All prizes in the blue bin are one token each (for those who need an immediate reinforcer).  All prizes in the purple bin are five tokens each. This works perfect to cash in at the end of the week.  All prizes in the green bin are ten tokens each, for those who want to save and earn something big.

Since I have three very different children, and I wanted to ensure the success of system, I had the kiddos pick out their own prizes.  One token prizes were items found in packages as the local dollar store, costing no more than $0.15 each.  Five token prizes are those that cost about $0.50 individually, usually coming in tubes or packages.  Ten token items on average cost about $3.00.

One Token Items
From left to right:  Dinomite's 1 token items, Bulldozer's 1 token items, & Princess' 1 token items.
The items are in baggies because the kiddos were super worried that someone else would choose their prizes.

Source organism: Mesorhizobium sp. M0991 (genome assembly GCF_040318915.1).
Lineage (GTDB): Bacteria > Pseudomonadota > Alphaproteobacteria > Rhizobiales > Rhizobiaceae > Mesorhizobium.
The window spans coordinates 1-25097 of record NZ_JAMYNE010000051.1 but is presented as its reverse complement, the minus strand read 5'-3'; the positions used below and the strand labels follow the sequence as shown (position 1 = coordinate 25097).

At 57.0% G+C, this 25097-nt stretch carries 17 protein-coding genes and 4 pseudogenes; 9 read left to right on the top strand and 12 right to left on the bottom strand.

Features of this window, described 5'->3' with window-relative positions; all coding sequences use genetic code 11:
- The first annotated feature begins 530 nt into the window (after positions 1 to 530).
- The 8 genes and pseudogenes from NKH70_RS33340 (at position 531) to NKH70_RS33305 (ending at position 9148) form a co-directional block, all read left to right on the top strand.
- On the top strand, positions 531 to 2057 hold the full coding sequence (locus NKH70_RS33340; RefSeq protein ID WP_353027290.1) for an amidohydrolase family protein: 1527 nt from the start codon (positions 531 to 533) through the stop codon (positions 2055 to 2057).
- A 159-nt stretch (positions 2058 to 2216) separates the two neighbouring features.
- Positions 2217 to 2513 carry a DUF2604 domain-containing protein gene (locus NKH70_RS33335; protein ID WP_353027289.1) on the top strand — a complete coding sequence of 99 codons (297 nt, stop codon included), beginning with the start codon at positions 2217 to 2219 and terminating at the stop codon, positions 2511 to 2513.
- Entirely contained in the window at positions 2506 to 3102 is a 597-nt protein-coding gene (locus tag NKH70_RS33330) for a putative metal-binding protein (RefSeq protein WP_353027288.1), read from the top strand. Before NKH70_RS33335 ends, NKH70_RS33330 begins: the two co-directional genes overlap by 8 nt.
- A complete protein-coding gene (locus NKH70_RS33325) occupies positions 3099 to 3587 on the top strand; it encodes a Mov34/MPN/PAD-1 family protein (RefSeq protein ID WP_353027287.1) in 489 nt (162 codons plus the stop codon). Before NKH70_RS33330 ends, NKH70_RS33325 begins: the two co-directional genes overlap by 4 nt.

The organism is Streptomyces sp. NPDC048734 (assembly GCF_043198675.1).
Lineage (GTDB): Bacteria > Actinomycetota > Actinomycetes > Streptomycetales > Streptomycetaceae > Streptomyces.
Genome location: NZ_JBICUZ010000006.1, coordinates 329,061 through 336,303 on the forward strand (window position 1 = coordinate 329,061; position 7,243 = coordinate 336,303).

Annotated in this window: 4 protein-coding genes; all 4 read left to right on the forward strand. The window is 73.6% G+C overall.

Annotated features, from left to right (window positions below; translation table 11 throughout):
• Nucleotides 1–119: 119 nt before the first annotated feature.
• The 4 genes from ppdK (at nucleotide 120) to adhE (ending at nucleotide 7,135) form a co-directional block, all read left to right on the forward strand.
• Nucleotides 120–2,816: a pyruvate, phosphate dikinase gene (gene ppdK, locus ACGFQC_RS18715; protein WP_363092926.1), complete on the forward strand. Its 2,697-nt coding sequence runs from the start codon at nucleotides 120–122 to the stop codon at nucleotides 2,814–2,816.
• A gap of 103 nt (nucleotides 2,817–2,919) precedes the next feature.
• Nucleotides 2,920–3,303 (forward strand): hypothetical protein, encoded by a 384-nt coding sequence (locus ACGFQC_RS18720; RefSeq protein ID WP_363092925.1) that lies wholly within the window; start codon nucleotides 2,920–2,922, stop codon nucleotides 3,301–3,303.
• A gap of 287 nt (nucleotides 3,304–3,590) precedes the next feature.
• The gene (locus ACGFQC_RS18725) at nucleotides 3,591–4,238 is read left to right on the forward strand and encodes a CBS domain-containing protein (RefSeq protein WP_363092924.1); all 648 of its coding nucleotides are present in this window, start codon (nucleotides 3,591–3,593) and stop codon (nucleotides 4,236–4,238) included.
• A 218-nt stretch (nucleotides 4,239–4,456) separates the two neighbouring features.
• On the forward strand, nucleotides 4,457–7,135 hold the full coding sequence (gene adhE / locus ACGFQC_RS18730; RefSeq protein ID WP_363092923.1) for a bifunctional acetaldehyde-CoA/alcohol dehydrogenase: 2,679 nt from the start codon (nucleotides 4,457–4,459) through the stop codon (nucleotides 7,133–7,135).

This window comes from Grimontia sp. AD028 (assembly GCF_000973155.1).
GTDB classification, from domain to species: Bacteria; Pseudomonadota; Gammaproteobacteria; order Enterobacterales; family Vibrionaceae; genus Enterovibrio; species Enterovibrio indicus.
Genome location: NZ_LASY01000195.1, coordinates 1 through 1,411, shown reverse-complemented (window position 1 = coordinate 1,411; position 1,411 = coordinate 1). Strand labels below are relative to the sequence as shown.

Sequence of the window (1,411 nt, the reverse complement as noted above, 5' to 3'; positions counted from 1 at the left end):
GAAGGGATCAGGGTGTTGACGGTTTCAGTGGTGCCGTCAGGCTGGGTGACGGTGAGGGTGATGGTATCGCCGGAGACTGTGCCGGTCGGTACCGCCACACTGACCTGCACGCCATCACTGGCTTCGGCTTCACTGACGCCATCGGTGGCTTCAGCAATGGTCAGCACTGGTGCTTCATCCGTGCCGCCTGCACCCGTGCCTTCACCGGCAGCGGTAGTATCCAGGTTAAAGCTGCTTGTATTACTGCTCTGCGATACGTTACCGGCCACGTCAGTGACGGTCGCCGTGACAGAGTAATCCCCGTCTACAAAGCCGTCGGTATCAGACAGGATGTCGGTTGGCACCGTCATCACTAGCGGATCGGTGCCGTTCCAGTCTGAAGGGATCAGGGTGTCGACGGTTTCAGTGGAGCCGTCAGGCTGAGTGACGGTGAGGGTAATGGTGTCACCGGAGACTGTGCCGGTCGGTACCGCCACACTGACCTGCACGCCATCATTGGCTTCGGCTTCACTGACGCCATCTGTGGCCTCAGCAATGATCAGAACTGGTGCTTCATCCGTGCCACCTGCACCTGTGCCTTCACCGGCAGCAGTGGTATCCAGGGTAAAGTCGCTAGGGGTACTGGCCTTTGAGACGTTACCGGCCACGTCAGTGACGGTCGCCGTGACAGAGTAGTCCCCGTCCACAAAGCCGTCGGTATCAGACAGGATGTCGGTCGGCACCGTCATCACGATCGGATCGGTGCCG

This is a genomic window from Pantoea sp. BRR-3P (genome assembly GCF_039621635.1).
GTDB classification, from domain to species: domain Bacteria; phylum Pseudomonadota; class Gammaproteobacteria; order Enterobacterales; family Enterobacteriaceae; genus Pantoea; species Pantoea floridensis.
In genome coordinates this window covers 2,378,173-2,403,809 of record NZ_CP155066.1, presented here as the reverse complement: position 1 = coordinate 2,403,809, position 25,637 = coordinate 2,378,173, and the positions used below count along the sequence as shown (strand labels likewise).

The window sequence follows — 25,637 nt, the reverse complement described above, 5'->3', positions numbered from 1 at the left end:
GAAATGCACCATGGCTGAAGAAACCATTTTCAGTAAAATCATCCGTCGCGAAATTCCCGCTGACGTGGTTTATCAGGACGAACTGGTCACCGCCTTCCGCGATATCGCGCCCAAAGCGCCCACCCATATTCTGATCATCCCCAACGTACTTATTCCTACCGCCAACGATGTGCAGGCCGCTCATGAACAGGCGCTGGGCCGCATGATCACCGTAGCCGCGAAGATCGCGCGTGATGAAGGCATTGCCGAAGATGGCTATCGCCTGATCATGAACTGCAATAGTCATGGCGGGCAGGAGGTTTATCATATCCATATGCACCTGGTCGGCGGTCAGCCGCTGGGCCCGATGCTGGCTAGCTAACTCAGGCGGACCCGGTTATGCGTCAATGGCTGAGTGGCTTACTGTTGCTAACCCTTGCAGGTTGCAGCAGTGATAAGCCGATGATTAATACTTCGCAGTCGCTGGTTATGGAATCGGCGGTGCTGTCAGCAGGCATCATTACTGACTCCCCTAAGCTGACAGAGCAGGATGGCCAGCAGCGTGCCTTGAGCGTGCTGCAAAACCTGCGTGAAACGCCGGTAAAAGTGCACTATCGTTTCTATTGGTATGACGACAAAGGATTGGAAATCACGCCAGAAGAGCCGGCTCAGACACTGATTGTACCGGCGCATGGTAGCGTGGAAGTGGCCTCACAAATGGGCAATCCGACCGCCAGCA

Five Token Items
From left to right:  Dinomite's 5 token items, Bulldozer's 5 token items, & Princess' 5 token items.
I was super excited about our five token items.  We picked things up after Christmas so there were a bunch of girl's make up Christmas packages on clearance.  Score!  All three kiddos each chose their own Safari Toobs, which I had 50% off coupons for.

Ten Token Items
From left to right: Dinomite's 10 token items, Bulldozer's 10 token items, & Princess' 10 token items.